Janet and I had successfully spent a night together, alone, in an apartment set up in the Hospital for Special Care to test whether patients and their caretakers are able to manage on their own. Over forty- two weeks of rehabilitation, she had learned the routine of care, and had helped the overworked certified nurse’s assistants (CNAs) do their jobs. Our relationship scandalized no one, I think, because Janet’s help made everyone’s life easier. Lesbians were a- okay, or at least we were. That night she successfully cared for me in the apartment — transferred me to the bed, undressed me, and did all the other necessary tasks. So on March 8, 2004, I was sent home with my lover. Thank God that Donna, a CNA who had cared for me at the hospital, accepted our offer of a second job working for us every weekday morning. She suggested that we hire her sister Shannon, also a CNA, to cover the weekends. I needed so much help. Janet needed so much help helping me. Who’s to know what might have become of us had not Donna, Shannon, and a network of caring friends, colleagues, acquaintances, and others assisted us at every turn, and remained steadfast for the two years that I worked my way through outpatient physical and occupational therapies. So here I am, alive.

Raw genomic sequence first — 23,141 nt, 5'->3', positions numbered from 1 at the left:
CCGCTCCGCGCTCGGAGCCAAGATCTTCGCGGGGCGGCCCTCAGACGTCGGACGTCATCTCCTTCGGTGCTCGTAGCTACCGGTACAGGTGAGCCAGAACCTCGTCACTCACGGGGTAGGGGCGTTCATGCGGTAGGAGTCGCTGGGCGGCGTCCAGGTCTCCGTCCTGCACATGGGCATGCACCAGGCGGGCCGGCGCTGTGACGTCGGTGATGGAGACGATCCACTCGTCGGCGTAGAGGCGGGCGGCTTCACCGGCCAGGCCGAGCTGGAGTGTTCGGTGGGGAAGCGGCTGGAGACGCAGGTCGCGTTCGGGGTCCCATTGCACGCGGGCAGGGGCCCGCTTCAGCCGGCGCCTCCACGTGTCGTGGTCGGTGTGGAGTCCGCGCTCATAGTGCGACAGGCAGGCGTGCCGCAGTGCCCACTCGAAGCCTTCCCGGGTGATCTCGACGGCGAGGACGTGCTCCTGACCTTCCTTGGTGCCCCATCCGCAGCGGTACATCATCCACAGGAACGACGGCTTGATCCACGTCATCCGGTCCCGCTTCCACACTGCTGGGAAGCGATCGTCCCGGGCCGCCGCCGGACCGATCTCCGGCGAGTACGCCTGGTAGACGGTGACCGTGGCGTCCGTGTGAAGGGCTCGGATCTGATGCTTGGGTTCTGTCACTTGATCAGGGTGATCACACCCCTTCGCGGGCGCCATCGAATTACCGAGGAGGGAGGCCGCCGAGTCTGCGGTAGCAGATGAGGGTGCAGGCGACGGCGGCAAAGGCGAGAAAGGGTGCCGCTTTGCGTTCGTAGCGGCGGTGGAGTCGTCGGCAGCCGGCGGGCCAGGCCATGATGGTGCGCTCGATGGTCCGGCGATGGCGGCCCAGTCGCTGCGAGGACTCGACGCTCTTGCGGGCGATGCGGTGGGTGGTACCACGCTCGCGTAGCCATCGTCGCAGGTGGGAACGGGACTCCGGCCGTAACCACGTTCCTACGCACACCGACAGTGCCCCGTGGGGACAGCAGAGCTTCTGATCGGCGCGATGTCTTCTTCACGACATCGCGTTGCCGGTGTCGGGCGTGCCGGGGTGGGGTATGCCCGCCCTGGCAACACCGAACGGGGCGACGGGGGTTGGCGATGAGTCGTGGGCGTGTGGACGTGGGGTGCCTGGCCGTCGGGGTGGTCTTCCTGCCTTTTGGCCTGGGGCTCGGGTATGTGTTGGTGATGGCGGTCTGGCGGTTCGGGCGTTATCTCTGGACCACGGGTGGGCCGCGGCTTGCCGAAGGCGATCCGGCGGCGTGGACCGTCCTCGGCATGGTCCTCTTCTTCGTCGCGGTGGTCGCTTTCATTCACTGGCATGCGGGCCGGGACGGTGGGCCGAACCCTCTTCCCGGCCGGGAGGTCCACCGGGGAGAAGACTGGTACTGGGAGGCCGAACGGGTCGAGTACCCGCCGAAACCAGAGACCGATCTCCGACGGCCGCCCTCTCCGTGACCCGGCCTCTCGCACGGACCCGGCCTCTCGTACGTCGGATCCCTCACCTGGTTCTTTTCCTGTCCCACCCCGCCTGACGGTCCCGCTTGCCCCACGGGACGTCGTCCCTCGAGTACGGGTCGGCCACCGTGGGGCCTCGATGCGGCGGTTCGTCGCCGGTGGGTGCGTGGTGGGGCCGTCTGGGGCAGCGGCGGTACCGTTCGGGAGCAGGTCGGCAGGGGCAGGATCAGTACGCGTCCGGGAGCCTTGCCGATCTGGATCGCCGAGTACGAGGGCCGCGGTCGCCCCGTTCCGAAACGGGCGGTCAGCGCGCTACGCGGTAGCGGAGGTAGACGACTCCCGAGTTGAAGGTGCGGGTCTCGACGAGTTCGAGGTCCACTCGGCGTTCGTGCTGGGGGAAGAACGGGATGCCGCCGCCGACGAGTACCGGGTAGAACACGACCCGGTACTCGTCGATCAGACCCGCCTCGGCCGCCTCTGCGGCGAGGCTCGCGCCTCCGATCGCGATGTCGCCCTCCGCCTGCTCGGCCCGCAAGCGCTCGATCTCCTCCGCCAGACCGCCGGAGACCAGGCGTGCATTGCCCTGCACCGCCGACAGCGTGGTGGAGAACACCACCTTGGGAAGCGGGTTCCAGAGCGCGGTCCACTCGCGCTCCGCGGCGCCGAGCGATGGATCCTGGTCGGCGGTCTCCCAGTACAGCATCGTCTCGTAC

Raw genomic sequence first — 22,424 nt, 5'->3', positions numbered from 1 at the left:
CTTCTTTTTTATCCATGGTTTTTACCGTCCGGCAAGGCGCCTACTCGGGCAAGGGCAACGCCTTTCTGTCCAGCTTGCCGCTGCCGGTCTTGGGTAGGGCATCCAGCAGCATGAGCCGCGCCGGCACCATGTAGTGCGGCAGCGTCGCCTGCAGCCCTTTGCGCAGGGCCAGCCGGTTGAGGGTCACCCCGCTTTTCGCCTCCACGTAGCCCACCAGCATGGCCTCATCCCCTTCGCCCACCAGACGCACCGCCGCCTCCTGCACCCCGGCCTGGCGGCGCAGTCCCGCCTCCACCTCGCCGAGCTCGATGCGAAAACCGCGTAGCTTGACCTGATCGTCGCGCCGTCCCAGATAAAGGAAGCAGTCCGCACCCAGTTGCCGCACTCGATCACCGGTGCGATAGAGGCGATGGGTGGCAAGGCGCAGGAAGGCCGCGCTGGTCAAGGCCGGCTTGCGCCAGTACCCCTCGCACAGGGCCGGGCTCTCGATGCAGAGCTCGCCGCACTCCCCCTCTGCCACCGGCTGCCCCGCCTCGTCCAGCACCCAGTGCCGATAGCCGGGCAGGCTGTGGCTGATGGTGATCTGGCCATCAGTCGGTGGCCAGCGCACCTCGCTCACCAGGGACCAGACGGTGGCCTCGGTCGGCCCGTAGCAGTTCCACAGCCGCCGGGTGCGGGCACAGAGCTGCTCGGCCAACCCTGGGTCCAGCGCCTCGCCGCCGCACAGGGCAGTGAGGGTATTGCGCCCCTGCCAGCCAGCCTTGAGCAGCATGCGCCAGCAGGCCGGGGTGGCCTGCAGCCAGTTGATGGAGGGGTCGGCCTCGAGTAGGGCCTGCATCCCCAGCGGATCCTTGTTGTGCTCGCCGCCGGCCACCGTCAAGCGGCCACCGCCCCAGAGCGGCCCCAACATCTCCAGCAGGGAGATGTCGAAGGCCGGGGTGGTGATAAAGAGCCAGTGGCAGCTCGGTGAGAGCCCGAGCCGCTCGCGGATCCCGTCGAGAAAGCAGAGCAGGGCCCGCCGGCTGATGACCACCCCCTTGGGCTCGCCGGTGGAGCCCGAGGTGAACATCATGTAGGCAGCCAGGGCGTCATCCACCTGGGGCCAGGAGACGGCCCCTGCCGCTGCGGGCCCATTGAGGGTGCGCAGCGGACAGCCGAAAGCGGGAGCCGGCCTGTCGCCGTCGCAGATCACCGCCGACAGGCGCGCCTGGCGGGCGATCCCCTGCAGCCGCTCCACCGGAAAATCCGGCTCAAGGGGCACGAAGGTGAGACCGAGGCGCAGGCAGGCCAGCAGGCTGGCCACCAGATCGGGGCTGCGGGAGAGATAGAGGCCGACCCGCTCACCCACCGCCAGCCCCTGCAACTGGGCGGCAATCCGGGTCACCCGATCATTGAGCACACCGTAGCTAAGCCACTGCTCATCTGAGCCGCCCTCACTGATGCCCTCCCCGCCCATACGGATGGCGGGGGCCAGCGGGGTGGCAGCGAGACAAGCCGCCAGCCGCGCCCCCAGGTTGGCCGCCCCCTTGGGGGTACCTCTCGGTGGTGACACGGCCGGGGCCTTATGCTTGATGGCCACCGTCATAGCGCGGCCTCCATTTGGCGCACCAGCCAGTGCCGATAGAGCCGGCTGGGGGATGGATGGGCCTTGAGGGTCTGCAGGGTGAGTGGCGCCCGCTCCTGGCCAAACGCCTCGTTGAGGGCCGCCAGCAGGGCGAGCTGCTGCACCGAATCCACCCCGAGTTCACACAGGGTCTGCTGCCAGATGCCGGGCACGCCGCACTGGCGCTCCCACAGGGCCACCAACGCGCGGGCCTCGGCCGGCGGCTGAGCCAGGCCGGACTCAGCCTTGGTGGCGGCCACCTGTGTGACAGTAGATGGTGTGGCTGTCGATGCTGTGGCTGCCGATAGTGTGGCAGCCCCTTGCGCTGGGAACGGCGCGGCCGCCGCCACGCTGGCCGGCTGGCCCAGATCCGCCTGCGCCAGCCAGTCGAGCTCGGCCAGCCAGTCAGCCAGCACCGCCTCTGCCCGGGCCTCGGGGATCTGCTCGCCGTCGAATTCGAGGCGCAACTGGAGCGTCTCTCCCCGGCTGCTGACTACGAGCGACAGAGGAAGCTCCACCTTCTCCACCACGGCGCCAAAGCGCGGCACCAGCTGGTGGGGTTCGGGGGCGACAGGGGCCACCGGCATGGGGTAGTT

What does it take to make a life livable? That’s a slightly different matter, because it addresses the whole person, body and mind — bodymind — together. In 2005, I returned to work half-time, reassuming some of my duties as a professor of English literature and feminist, gender, and sexuality studies at Wesleyan University. My workplace has responded positively to my requests for “reasonable accommodation,” the terms of which are established by the Americans with Disabilities Act (ADA), comprehensive legislation that mandates the removal of barriers to participation in public life by those whose bodies are impaired or minds are nonnormative — the political victory won in 1992 by activists for disability rights. The university supported my recovery and continues to make good faith efforts to increase physical accessibility. I am remarkably fortunate that I can continue to do the work I did before I was injured, though I’m able to work only half as many hours a week. Working is hard, but not working is harder. Engaging in the classroom, in my office talking with students and colleagues, reading and writing all take me out of myself, and distract me from chronic pain and incapacity. It’s a hard truth that I hurt myself just when entering the peak earning years of my profession, which makes me angry every time I think of it. Nonetheless, with Janet’s income added to my reduced paycheck, I still have enough money to be insulated from the indignities of an unjust world in which so many disabled people suffer because their welfare depends on poorly paid personal aides sent out from agencies, public transportation that is often unreliable, and housing that is only barely or not at all accessible.